Based on a discussion between Jim, Anna, and Chris Johnson on 9/17/19
Dataverse current design:
Normal Dataverse flow is for files to be uploaded via Dataverse UI or uploader with bytes travelling through the Glassfish server to create a temporary local file. After this, Dataverse attempts to unzip any zip files, and (once the 'Save' button is hit in the UI) the temporary files (the set uploaded and any created through unzipping) are transferred to the final storage which could be a local file system or an S3 store. If full text indexing is enabled, Dataverse will retrieve file bytes from the store to process them (i.e. to index all the words it finds). For download, the default process is for the Dataverse app/Glassfish to read the file and stream the bytes to the user. When S3 is used, there is an option to have Dataverse generate a temporary S3 URL and to send that to the users browser, at which point the browser retrieves the file bytes directly from S3.
TRSA Requirements and Design Constraints:
The primary intent of the TRSA (as I currently understand it) is to enable a Dataverse instance to handle larger files (and larger therefore larger datasets) by leveraging remote storage (i.e. Corral at TACC). In addition to requiring Dataverse to be able to manage files stored at the remote location, this nominally requires avoiding the creation of temporary files on the Dataverse machine and avoiding streaming data bytes through the Dataverse/Glassfish app since both of these add overhead (storage space and memory/processing power) and slow uploads. While use cases are still being refined, the nominal intent is to have Dataverse work the ~same way for larger data as it does today, with the caveat that, when data is already stored at TACC, it wouldn't make sense to transfer them away from TACC to a user's 'local' machine (wherever local is) just to send them back. 'Working the same way' implies that Dataverse is managing the files and is able to control access, restrict/unrestrict them, store metadata and fixity hashes for them (so the files shouldn't be editable directly by the end user once they have been sent to Dataverse), etc.
The online documentation states that Corral can be used as a local file system or via S3 or iRODS. Our discussion focused on these and a couple of variants (below). (Somewhat implicit in this discussion is the idea that what the user experience will be is fairly independent of the choice of the storage access design. This is due to Dataverse's design which hides storage behind a storage agnostic internal API.)
- Local file system. A Dataverse instance could be run at TACC and configured to use Corral as a local file system. Nominally this requires no programming in the storage layer, but would require moving a/all Dataverse instance(s) to TACC and, if only one is moved there, figuring out how to federate it with those managed 'at' TDL. This option would also not address Dataverse creating a temporary copy and having bytes stream through the Dataverse app.
- iRODS. iRODS could nominally be configured to serve as the file store for Dataverse, either through deploying it as a 'FUSE' file system, where it would look like a local file system to a Dataverse running at TDL but would internally manage transfer of data to iRODS running at TACC, or by calling the iRODS API directly. The latter would require developing an iRODS storage class for Dataverse. In discussion, the former was seen as nominally satisfying requirements but adding complexity and overhead that could affect performance and reliability. The latter approach would avoid these issues, but was still seen as 'overkill' since iRODS is also designed to handle metadata, replication, workflows over data, etc. that would probably not be used (at least initially - one could contemplate larger changes to Dataverse to use more iRODS functionality but this would require changing Dataverse's internal storage api).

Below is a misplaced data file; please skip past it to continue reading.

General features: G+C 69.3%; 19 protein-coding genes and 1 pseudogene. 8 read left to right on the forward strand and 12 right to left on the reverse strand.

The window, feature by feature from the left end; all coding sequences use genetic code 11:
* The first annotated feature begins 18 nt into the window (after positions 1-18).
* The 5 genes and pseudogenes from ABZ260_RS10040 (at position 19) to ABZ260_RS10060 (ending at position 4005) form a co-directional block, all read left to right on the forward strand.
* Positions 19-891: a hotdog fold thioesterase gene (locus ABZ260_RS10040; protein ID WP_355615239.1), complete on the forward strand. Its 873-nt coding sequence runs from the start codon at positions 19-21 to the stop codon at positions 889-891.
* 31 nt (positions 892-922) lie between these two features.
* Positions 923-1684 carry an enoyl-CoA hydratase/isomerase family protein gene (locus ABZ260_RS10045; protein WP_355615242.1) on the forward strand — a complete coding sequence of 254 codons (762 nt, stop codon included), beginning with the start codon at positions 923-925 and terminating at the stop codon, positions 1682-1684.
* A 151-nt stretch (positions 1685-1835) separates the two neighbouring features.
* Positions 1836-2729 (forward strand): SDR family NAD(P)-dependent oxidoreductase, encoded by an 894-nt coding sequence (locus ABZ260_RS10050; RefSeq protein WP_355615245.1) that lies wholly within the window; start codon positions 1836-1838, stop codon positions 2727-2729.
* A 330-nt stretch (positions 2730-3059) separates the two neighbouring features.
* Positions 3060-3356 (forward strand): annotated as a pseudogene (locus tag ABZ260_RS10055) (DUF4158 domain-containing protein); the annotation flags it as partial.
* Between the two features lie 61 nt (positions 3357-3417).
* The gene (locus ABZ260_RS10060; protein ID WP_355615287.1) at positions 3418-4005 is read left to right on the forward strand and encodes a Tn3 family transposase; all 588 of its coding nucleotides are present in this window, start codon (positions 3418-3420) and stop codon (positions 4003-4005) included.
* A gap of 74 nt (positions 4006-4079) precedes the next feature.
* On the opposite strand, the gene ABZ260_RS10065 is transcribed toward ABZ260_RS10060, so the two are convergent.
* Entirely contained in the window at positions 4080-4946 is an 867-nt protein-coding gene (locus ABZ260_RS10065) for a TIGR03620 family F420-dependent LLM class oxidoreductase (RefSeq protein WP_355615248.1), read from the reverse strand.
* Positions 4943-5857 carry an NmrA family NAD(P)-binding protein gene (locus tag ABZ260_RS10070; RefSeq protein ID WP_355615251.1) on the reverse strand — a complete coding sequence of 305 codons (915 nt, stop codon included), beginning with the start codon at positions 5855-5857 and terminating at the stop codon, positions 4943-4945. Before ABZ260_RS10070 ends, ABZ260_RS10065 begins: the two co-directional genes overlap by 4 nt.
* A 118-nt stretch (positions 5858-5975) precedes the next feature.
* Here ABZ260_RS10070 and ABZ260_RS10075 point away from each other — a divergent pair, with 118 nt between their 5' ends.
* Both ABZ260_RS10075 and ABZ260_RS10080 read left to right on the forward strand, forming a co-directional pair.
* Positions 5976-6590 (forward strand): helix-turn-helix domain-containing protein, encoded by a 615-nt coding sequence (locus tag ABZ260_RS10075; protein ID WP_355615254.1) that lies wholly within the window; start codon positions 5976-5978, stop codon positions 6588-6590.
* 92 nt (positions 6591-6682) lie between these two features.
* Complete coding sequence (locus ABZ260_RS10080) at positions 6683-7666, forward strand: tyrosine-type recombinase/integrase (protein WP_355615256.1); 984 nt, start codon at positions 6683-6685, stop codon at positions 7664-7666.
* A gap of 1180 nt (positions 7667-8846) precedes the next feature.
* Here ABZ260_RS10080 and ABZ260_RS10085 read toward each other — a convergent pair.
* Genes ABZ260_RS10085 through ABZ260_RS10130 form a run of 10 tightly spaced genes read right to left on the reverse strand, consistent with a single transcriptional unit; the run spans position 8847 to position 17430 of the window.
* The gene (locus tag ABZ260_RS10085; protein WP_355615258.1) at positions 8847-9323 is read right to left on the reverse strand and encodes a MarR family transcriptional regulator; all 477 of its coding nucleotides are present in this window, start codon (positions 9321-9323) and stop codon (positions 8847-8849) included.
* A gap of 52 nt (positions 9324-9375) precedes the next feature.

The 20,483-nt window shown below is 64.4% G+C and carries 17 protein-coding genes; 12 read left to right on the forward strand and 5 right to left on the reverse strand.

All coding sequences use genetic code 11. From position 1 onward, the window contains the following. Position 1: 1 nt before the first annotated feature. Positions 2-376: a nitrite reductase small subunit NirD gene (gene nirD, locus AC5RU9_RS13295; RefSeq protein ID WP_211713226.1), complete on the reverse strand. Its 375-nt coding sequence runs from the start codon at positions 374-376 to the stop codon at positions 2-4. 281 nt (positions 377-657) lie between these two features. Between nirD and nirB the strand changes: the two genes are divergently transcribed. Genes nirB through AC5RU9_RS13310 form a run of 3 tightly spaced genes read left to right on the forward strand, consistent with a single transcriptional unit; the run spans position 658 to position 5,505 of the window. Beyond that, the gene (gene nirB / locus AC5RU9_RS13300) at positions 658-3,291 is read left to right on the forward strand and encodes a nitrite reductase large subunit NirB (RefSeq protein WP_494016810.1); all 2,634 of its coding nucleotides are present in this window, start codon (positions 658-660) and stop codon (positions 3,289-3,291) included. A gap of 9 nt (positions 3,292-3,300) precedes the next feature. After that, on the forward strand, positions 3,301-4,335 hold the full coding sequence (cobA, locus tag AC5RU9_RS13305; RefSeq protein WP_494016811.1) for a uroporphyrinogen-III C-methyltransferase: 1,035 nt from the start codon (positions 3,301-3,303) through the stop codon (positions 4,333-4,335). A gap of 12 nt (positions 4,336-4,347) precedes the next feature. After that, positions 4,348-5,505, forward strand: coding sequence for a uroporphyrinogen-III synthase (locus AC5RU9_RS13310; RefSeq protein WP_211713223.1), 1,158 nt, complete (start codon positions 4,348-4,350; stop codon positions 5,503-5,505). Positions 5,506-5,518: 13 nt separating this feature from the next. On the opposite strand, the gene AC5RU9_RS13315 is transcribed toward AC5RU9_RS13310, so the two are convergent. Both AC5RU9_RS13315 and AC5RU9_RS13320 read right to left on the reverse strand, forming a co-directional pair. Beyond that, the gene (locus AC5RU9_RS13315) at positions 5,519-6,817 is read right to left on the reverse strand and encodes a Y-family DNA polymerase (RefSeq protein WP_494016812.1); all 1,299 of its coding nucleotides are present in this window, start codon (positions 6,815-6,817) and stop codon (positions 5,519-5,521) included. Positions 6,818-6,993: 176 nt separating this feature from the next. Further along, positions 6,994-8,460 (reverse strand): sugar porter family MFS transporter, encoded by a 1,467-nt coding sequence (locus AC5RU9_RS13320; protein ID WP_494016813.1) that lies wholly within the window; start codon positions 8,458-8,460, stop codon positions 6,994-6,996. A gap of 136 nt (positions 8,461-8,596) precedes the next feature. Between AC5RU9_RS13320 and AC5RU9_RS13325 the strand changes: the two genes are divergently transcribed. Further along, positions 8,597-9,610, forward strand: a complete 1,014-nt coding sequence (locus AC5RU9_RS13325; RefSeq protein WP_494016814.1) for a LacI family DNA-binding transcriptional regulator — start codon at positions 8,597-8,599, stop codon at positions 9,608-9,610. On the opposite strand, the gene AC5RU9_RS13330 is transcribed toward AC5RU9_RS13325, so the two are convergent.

- S3: S3 is a minimalist approach to file storage that is highly scalable. Since Dataverse manages access control and file metadata (including naming and folder path), it is able to use S3 for it's storage layer. The primary challenge in using it for TRSA would be to have a mechanism to stream data to S3 without transferring it through Dataverse/using temporary files at TDL. The Secure Token Service (STS) looks like it provides such a mechanism and Chris confirmed that TACC's implementation of S3 can support STS. (The implicit challenge being addressed is that, since Dataverse controls access and decide who can upload files to which datasets, if the data bytes don't stream through Dataverse, Dataverse needs a way to delegate the right to upload (but then not edit) a specific file(s) to S3 to the user (or software such as the Dataverse Uploader). STS addresses this by allowing Dataverse to request a token that can be given to the user. The user (their browser or Dataverse Uploader, etc.) can then make the HTTP call to upload the file to S3 and include the token in the request. When the S3 store sees the token, it allows the upload, but the user can't upload any other files or delete/replace the file after upload, etc.) With STS, the programming required would involve modifying the Dataverse upload code and/or the Dataverse Uploader to use it, esentially making a call to Dataverse to 'register' the file and retrieve a token, and then making a separate call to send the datafile directly to S3. While this may still be challenging to do in the Dataverse UI, it should be significantly less work than writing a new storage service using iRODs (to avoid sending bytes through Dataverse when using iRODS, such a storage service would really need to do something analogous to the changes required for STS anyway). Since S3 is already supported in Dataverse, and is implemented by Amazon and many universities, the resulting code will probably more generally useful as well.